Each body I saw felt like a hammer blow. Every single life destroyed by Redwire in this hellhole was partially my fault. Redwire was the one truly to blame, I knew that, but she wouldn’t have been able to cause this much harm if I hadn’t let her go in the first place.

It was a mistake I had to take responsibility for by correcting it here and now.

To the left of the chamber, where the slanted ceiling began to reach the floor, metal posts had been erected, like a small field of rusted trees. Here bodies had also been lashed together, but the state of them was harder to grasp. Parts weren’t where they were supposed to be. Either there were extra limbs or they’d been moved, sewn or otherwise surgically rearranged. Instead of the more conventional mutilation of the bodies on the walls, these poor folk attached to the posts looked as if they’d received specific attention, as if somepony had decided to test different ways to pull apart and put together the equine anatomy. Tables had been set up between the posts where I could see specific organs, limbs, or bones had been set, perhaps for later use... and everywhere the ground was coated with a layer of dry or drying blood.

The chapel itself seemed almost humble by comparison, until I realized that what I thought were normal curtains around the windows wasn’t at all made from cloth, but the patchwork of countless pony and griffin hides.

Though this wasn’t much worse than the other Raider den’s I’d seen, the volume of it was overwhelming, as if Redwire had gone out of her way to try and explode every ounce of uncaring celebration of violence all over the chamber in an orgy of unnecessary gore.

If I wasn’t so sickened by the sheer amount of suffering it all represented it might have found it comical.

I couldn’t have been further from laughing. In fact as close as I was to toss what little bile I had left in my stomach I was also growing hot with a rising sense of choleric anger. Braindead must have sensed something because I saw him flinch and shake his head at me, as if to remind me I was supposed to still be a prisoner and to look the part. I ground my teeth but nodded at him, but also hissed through the noise, “Why? Why all this? Who are all these ponies?”

As he led me forward to the left, going around the side of the mass of Gobs and heading for a spot near the left end of the chapel, he said, “Because she likes it. As for who; refugees the Skull City gangs don’t care enough about to look for after they go missing. These are the lucky ones, the ones who either get tossed to the Gobs for fun, or pulled apart so Redwire can practice better ways to hurt.”

I felt cold despite the sweat breaking out on my forehead, “What happens to the unlucky ones?”

Braindead’s voice felt dry and lifeless as the corpses around us, and his hoof rubbed at his chest as he gained a sickened look, ”The seed gets planted in them, then...” he shook his head, “You’ll see. She won’t let this end without showing you what she intends to do to your friends.”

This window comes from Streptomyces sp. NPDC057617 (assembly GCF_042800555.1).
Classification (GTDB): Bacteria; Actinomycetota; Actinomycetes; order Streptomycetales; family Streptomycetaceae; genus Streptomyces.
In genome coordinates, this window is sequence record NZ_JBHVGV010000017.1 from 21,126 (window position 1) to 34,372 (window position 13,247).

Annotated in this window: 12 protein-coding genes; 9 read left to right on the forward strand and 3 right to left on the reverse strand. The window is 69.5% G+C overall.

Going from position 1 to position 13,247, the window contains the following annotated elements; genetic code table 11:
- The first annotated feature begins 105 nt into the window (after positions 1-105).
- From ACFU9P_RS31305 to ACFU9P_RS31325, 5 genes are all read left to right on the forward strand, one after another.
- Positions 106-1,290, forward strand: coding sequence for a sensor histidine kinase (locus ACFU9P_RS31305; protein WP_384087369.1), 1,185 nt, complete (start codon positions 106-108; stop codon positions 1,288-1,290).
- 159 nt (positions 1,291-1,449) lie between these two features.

When the first Gob saw him the excited clamour rose to a fever pitch, as if they’d been waiting for me to show up. It left me feeling like I’d just stuck my head in the mouth of a hungry gecko as it growled, getting ready to snap down on my neck. Above that din rose Redwire’s voice, snapping like a whip.

“Clear a path! Don’t want our esteemed guest feeling too crowded, do we?”

The Gobs backed away, opening a way through the crowd straight to the chapel. As I trudged forward, Braindead beside me, I saw that Redwire was waiting for us there on the far side of the building. There she’d set up more of those metal posts, a wide circle of ten of them, all evenly spaced out, forming a ring maybe ten paces wide. Ponies were tied to these posts much like the others, only these ones were still alive, their forms coated red from fresh wounds.

Despite all the blood in the air Redwire’s white robes remained immaculately clean, and her eyes blazed at me and her mouth cracked a feral smile at the sight of me. Her voice was sharp as fangs.

“Welcome, Longwalk. So glad you could make it...” she trailed off, eyes narrowing at Braindead, who froze in place, “Where are the other ones?”

“D-dead,” he stammered, “The guards got bored. You only told them not to touch this one.”

Redwire made a scoffing sound, and didn’t press any more questions, “Too bad. Would have enjoyed finishing things with that smug bitch. No matter. Bring him here.”

Braindead shoved me forward, forcing me to stumble into the middle of the circle of posts draped in bloodied ponies. I caught sight of their faces, most of them wearing taut masks of desperation and fear, a few looking so drained and hollow that they appeared resigned to death. Their bodies were abused to the point where there was more torn and bruised red and purple flesh on them than colorful pony hide. I couldn’t even get a clear view of any of their cutie marks, for all the blood caking their fur.

If If it means rescuing any of them from this hell, then I can kill... I can.

The thought was a stray one amid the anxiety and fear trying to push its way into my mind, but it stuck and left itself hanging there, not fully realized, but waiting for something.